J.PradlerandF.D.Steen
Phys.Lett.B666,181(2008)[arXiv:0710.2213]

[3]CBBNintheCMSSM
J.PradlerandF.D.Steen
Eur.Phys.J.C56,287(2008)[arXiv:0710.4548]

[4]ConstraintsonSupersymmetricModelsfromCatalytic
PrimordialNucleosynthesisofBeryllium
M.Pospelov,J.Pradler,andF.D.Steen
JCAP0811,020(2008)[arXiv:0807.4287]

[5]ThermalRelicAbundancesofLong-LivedStaus
J.PradlerandF.D.Steen
Nucl.Phys.B809,318(2009)[arXiv:0808.2462]

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Acknowledgements

IwouldrstliketoexpressmygratitudetowardsmyresearchadvisorFrankDaniel
SteenattheMaxPlanckInstituteforPhysics(MPI)forhiscontinuoussupport,col-
laboration,andforthemanyinterestingdiscussionswehad.Ifurtherthankhimforthe
coordinationoftheInternationalMaxPlanckResearchSchoolfromwhereIalsohave
receivedmyfunding.IamthankfultotheMPIforprovidinganoptimalplacetowork,
inparticular,tothesecretaryRositaJurgeleitforherfriendlyhelpandtoThomasHahn
forhiscomputersupport.
IwouldliketothankAlejandroIbarraforbeingmyocialadvisorattheTechnical
UniversityMunichandthusforprovidingtheacademicframeworktomyPhDstudies.
Forhissupport,advice,andforholdingtogethertheenjoyableatmosphereintheMPI
“AstroparticleGroup”IamgratefultoGeorgRaelt.
ManyinsightsoftherstpartIowetoMaximPospelovwhomIalsowouldliketothank
forhisinvitationtotheUniversityofVictoria.IamgratefultoGarySteigmanforhis
friendlyexplanationsduringhisvisitinMunich.SimonEidelman,TilmanPlehnand
StefanHofmannIwantthankfortheirgeneraladvice.
ManythankstothefriendswhichIhadthechancetomeetattheMPI,inparticular,
toSteveBlanchet,KoushikDutta,FlorianHahn-Woernle,MaxHuber,andFelixRust.
FortheirfriendshipIamalsomostgratefultoUlrichMattandErikHo¨rtnagl.
Iamdeeplyindebtedtomyfamily,foremosttomyparents,fortheirunconditional
loveandsupportandtoIrinaBavykinaforallherunderstanding,encouragement,and
patienceoverthelastthreeyears.

TothememoryofFlorianKunz.

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Contents

Summary

Acknowledgements

IBBNwithalong-livedCHAMP

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1

1BBNandparticledecays3
1.1PrimordialnucleosynthesisafterWMAP...................3
1.2BBNasaprobeforNewPhysics.......................4
1.3TypicalCHAMPabundances.........................7
1.4ParticledecaysduringBBN..........................11
1.5AcriticallookathadronicconstraintsforT.100keV...........14
1.5.1Energytransferinbinarycollisions..................15
1.5.2Hadron-electronscattering.......................17
1.5.3Cutoconsiderationsforchargedparticles..............19
1.5.4DiscussiononCoulombstopping...................22
1.ALorentztransformations............................25

2BoundstatesandcatalysisofBBN27
2.1Basicboundstateproperties.........................27
2.2Wavefunctionsoftherelativemotion....................29
2.2.1Discretespectrum...........................30
2.2.2Continuousspectrum..........................34

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2.3Formationofboundstates...........................37
2.3.1Photo-dissociationandrecombinationcrosssection.........39
2.4Nuclearreactionswithboundstatesandtheircatalysis...........41
2.4.1Catalysisof6Liproduction......................43
2.4.2Catalysisof9Beproduction......................46
2.5Chargeexchangereactionsandlatetimecatalysis.............49
2.5.1Relaxationafterchargeexchange...................55
2.6ConstraintsontheXlifetimeandabundance...............57

IIThegravitino-stauscenario

16

3Gravitinosasaprobefortheearliestepochs63
3.1Thegravitino-stauscenario..........................63
3.2Supergravityandbasicpropertiesofthegravitino..............64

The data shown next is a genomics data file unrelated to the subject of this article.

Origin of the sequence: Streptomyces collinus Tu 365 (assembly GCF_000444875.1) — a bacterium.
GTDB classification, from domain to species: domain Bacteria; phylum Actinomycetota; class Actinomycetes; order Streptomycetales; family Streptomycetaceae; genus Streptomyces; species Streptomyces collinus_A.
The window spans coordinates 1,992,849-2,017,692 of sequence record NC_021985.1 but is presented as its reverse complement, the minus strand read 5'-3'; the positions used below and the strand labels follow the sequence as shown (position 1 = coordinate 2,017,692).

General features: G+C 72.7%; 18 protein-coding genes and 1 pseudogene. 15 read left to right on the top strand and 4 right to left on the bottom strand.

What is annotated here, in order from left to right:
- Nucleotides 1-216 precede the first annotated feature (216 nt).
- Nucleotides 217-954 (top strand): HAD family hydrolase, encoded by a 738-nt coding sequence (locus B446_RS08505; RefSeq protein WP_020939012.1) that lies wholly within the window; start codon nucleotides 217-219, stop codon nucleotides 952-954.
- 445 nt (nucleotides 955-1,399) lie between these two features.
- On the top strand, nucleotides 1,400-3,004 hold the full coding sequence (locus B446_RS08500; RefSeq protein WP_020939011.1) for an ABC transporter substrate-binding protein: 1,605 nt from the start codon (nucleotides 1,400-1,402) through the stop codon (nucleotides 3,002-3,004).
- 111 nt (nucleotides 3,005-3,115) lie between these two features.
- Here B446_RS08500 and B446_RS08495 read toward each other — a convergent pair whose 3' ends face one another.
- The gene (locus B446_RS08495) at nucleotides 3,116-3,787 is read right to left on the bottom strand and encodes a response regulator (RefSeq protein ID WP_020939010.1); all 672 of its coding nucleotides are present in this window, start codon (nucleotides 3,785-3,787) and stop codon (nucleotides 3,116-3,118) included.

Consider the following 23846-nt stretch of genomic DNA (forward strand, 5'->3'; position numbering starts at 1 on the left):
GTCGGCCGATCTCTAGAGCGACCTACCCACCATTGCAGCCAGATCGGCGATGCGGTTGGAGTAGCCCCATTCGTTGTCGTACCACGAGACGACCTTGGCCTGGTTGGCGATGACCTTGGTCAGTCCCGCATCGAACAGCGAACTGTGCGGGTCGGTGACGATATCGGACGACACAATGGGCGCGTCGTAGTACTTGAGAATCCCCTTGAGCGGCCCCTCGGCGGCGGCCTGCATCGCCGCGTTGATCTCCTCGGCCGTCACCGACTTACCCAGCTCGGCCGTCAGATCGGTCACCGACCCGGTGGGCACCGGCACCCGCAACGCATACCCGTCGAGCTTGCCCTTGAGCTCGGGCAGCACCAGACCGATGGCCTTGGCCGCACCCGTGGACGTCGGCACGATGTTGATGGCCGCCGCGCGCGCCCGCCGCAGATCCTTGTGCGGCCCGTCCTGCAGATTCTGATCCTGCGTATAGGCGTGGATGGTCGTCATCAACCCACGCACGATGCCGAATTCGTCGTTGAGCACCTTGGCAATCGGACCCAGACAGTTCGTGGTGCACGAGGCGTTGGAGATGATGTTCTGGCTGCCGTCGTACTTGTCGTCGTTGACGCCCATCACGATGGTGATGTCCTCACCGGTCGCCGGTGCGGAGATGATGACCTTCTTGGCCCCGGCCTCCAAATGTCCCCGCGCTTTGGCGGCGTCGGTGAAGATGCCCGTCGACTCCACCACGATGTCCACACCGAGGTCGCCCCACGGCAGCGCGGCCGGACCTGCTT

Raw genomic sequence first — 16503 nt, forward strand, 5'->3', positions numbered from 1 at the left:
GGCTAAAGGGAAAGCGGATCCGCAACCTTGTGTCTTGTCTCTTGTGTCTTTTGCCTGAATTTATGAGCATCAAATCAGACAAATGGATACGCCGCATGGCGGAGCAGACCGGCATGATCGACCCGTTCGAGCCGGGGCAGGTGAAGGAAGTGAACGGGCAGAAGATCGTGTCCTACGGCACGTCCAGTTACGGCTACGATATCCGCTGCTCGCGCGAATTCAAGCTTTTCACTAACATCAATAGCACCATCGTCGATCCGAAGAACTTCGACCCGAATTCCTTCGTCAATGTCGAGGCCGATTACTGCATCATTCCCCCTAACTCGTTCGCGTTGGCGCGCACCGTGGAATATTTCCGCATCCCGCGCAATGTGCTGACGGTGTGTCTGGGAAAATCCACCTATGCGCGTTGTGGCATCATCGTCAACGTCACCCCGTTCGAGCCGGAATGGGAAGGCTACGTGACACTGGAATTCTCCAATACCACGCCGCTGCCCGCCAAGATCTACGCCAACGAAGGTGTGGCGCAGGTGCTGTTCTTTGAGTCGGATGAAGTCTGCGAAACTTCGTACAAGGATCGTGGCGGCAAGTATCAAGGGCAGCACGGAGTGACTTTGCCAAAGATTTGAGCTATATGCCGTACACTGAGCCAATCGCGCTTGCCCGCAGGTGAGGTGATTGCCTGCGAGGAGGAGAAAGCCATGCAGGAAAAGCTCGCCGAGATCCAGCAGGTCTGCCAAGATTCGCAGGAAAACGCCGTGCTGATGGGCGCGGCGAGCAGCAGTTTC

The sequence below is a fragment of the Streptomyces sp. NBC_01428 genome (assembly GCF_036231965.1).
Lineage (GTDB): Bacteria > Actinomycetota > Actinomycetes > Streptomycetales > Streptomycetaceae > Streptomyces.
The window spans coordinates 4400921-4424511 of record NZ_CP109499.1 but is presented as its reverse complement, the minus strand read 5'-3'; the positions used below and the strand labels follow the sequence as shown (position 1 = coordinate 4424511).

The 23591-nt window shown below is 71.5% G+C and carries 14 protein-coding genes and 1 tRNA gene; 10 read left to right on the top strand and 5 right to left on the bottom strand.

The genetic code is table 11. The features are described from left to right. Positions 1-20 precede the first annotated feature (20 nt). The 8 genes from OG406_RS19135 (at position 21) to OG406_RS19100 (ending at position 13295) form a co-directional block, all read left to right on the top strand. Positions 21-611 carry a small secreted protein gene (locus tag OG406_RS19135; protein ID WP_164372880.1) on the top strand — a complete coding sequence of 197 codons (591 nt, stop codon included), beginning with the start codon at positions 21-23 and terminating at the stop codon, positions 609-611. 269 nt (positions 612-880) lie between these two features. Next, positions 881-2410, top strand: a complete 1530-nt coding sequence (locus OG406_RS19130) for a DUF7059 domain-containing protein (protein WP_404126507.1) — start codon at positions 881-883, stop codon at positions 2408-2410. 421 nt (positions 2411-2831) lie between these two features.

3.3Thermalgravitinoproductionandreheating.................65
3.3.1Reheatingphase............................69
3.4ConstraintsonT...............................71
R

4ThestauastheNLSP75
4.1Genericconstraintsonthegravitino-stauscenario..............75
4.2Thegravitino-stauscenariointheCMSSM.................82
4.2.1Lowerlimitonm..........................83
2/14.2.2UpperboundonT..........................86
R4.2.3ExemplaryparameterscansintheCMSSM.............87
4.2.4Late-timeentropyproduction.....................93
4.2.5Viabilityofthermalleptogenesis...................97

IIIThelong-livedstauasathermalrelic

5Thermalrelicstauabundances

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103

Contentsxi

5.1Staumixingandmasseigenstates.......................105

5.2Calculationofthethermalrelicstauabundance...............106

5.3Dependenceofstauannihilationonthestaumixingangle.........110

5.4Eectsoflargestau-Higgscouplings.....................115

5.5Resonantstauannihilation..........................121

5.6Ontheviabilityofae1-e1asymmetry....................123
5.7ExceptionallysmallabundanceswithintheCMSSM............124
5.8Prospectsforcolliderphenomenology.....................129

5.9Implicationsforgravitinodarkmatterscenarios...............131

Conclusions

References

135

141

ListofFigures

1.1ElectromagneticandhadronicBBNconstraints...............
1.2Stoppingpowerofachargedhadron.....................

42.1Radialwavefunctionsfor(HeX)......................
82.21Sradialwavefunctionsfor(BeX).....................
2.3Continuumwavefunctions...........................
62.4CBBNevolutionofLi.............................
92.5CBBNevolutionofBe............................
2.6Protonpotentialforchargeexchange.....................
2.7(pX)abundanceafterchargeexchange...................
2.8Beobservationsinhalostars.........................
2.9ContourplotofCBBNyields.........................

3.1Gravitinoyieldfromthermalproduction...................
3.2Reheatingphase................................
3.3UpperboundonT..............................
R

4.1Genericconstraintsonthegravitino-stauscenario..............
64.2UpperboundonLi..............................
4.3NLSPyieldcontours..............................
4.4CMSSMplanesfortan=10.........................
4.5CMSSMplanesfortan=30.........................
4.6Latetimeentropyproduction.........................

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2132

134353448405458595

760727

774898092959

7.4

8.4

1.52.53.54.5

.55

6.5

7.5

8.5

ListofFiguresxiii

EntropyproductionbeforeandafterNLSPdecoupling...........98

Entropyproductionandtheviabilityofleptogenesis............100

SchematicoverviewofthecalculationofYe.................109
Dependenciesofmassesandannihilationcrosssectionsone.......112
GeneraldependenceofYeone........................114
EnhancedannihilationintolightHiggses...................118

EnhancedannihilationintoheavyHiggses..................119

Resonantstauannihilation..........................122

EnhancedannihilationintheCMSSMfortan